I’ve been thinking about my recent experience in getting to grips with educational research and escaping the confines of my assumptions. My involvement in an education innovation project has enabled me to do exactly that, and I can certainly recommend it — provided you are prepared to visit spaces outside your comfort zone.
The need to go beyond your comfort zone and assumptions
Having the time to read, reflect, think, visit schools, talk with teachers and students, and engage in professional conversations about a topic of interest is like taking a very deep breath of fresh air. It’s enjoyable but scary at the same time. Scary, because, not only am I working towards an outcome that is not yet known (thanks to the design methodology process being followed), but I also realise that my educational focus has gradually narrowed over the last few years.
Confession: Assumptions are the easy path
I have worked myself into a comfortable corner. I can “get away with” limited professional reading and other such engagement, and where it feels safe to assume what teachers and students want and need when designing teaching and learning experiences. Sure, there is a lot of absorption that occurs through general conversation, conference attendance, skim reading, online forums and such like. And I can maintain a decent conversation about education and where it is currently at. But, taking the time to engage deeply with current educational theory, having focused professional discussions with experts, and spending time with teachers and students in classrooms has highlighted reasonably significant gaps in my knowledge and thinking.
All this seems like rather a big confession to make — I kind of feel like I am exposing myself as a fraud! I feel guilty that I have neglected to maintain my intellectual health. Rather than fill the rest of this blog up with self-flagellation, I would like to take the opportunity to encourage any of you to read to diversify your thinking. Particularly if the work you do doesn’t directly allow for this to happen. I say, actively, in the sense that, in my opinion, thinking is pointless if it stays locked in your head. The great thing about my involvement in the innovation project is that I am applying new thinking to the central area of work that I do.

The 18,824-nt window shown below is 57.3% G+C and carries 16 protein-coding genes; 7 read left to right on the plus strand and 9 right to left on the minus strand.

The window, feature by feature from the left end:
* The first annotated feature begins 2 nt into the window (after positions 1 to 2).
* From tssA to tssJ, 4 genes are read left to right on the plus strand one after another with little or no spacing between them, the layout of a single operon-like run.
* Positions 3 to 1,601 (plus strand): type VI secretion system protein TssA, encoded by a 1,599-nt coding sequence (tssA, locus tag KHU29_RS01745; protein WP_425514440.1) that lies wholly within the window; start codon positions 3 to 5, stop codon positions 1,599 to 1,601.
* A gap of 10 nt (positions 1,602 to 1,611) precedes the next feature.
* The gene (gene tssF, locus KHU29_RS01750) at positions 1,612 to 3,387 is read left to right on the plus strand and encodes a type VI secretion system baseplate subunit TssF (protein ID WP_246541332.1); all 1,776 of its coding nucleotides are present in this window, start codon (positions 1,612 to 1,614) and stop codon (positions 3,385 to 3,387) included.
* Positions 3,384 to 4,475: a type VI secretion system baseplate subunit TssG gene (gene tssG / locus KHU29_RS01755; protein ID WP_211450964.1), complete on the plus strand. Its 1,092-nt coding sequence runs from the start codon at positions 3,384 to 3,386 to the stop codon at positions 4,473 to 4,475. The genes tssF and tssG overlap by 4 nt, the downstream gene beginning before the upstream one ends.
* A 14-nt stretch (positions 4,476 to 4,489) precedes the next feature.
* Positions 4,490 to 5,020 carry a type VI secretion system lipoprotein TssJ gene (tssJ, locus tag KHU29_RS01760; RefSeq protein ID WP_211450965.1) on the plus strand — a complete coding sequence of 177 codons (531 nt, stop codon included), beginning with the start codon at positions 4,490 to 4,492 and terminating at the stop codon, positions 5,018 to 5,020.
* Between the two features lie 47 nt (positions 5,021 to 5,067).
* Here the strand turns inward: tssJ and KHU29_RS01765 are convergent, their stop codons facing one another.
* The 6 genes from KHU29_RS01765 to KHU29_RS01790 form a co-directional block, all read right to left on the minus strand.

Another confession: Where do I start paralysis
I do, in fact, have another confession to make: I almost pulled out of the innovation project. Seriously. Why? For the same reason, I continued to put off going to the gym when I was unfit and out-of-shape. Sometimes the mountain just seems too big to climb. I said earlier that escaping the confines of my assumptions was scary when I realised there were a few gaps in my knowledge. But I think it is even scarier when you start looking to fill those gaps. There is so much out there — a literal mountain of information, research, websites, blogs and such-like — I became almost paralysed with fear. Where on earth do I begin? Thankfully, the very project I almost pulled out of was my saving grace.
Redemption: Three simple factors for keeping the educator brain alive
Through my involvement with the innovation project, there have been three essential project elements I feel have kept me engaged during this process:
- A focus of inquiry — Even though this has the potential to change, you need an initial direction to head in. It’s like an overarching goal sitting in the back of your mind that guides your thinking and consequent action.
- A process to follow — Like teaching an inquiry process to your students, following a recipe or training regime, this almost goes without saying. Ewan McIntosh’s ‘How to Come Up With Great Ideas and actually make them happen’ has been the essential guiding light in this instance.
- A good mentor, or mentors — Sailing into uncharted waters, as it were, can be a little scary. Having someone who has been involved similar situations before, someone who is well versed in the process, can be a calming, reassuring influence. I believe we are never too old to admit where we may need assistance!
Not exactly a revelation. But, I guess, that’s the beauty of it— keeping things simple so as not to be totally overwhelmed. And perhaps the biggest lesson of all: a reminder that learning is life-long.
Continue opening doors; continue opening your mind — the next big innovative idea in education might be closer than you think!
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